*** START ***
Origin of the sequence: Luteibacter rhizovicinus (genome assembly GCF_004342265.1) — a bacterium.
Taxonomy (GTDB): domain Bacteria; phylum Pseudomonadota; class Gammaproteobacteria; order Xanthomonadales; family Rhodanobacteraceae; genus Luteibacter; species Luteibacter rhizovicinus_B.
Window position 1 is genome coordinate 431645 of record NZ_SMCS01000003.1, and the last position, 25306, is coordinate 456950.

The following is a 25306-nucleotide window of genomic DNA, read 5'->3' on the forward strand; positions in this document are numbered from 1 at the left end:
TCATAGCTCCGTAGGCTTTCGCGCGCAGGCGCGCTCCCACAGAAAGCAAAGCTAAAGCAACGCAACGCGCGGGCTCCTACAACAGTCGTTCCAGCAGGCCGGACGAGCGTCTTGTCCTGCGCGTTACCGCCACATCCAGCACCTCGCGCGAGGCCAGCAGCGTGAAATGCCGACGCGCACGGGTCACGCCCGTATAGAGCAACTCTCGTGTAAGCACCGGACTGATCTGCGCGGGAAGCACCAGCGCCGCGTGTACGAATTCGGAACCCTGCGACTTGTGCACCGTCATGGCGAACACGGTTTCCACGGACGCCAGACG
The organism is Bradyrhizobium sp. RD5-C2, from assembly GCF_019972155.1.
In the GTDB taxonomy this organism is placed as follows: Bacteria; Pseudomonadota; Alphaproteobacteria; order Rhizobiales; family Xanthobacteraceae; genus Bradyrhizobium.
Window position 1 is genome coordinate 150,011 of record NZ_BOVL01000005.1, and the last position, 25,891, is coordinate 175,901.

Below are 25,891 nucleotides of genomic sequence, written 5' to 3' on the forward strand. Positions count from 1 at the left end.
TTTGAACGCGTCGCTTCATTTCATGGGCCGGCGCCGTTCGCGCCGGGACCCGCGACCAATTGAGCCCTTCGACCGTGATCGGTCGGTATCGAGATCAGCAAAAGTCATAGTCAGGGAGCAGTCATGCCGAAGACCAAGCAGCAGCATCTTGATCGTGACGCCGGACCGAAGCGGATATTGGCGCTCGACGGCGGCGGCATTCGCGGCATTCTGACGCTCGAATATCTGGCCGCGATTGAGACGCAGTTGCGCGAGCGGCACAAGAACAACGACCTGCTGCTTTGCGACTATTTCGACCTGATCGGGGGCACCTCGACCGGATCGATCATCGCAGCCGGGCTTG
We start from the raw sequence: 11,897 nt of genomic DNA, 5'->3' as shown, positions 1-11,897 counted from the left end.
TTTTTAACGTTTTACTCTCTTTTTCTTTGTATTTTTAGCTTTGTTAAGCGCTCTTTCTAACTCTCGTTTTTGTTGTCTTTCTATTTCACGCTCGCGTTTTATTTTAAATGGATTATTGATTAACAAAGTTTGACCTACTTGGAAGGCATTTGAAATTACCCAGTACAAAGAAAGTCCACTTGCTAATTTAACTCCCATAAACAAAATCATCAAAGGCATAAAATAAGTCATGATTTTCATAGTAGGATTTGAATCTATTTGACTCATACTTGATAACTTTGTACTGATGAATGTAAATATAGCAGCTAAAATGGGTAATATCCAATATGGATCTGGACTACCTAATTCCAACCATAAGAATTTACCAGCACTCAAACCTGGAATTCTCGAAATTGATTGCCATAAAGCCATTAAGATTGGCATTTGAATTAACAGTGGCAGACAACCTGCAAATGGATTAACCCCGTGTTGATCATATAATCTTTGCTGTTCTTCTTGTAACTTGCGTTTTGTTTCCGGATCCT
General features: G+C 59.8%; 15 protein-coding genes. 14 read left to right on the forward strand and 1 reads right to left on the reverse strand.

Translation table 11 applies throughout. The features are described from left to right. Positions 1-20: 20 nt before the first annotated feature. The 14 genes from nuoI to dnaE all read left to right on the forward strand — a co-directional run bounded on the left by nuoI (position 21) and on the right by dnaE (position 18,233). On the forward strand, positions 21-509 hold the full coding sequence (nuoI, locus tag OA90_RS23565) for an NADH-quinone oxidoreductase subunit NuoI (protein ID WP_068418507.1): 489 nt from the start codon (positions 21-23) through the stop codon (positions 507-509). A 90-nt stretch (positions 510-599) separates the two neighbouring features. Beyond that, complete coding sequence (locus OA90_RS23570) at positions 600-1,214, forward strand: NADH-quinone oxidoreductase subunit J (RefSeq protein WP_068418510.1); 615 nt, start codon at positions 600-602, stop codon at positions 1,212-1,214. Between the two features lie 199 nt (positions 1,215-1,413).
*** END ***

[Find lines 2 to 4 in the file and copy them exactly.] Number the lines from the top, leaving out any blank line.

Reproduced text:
Taxonomy (GTDB): domain Bacteria; phylum Pseudomonadota; class Gammaproteobacteria; order Xanthomonadales; family Rhodanobacteraceae; genus Luteibacter; species Luteibacter rhizovicinus_B.
Window position 1 is genome coordinate 431645 of record NZ_SMCS01000003.1, and the last position, 25306, is coordinate 456950.

The following is a 25306-nucleotide window of genomic DNA, read 5'->3' on the forward strand; positions in this document are numbered from 1 at the left end: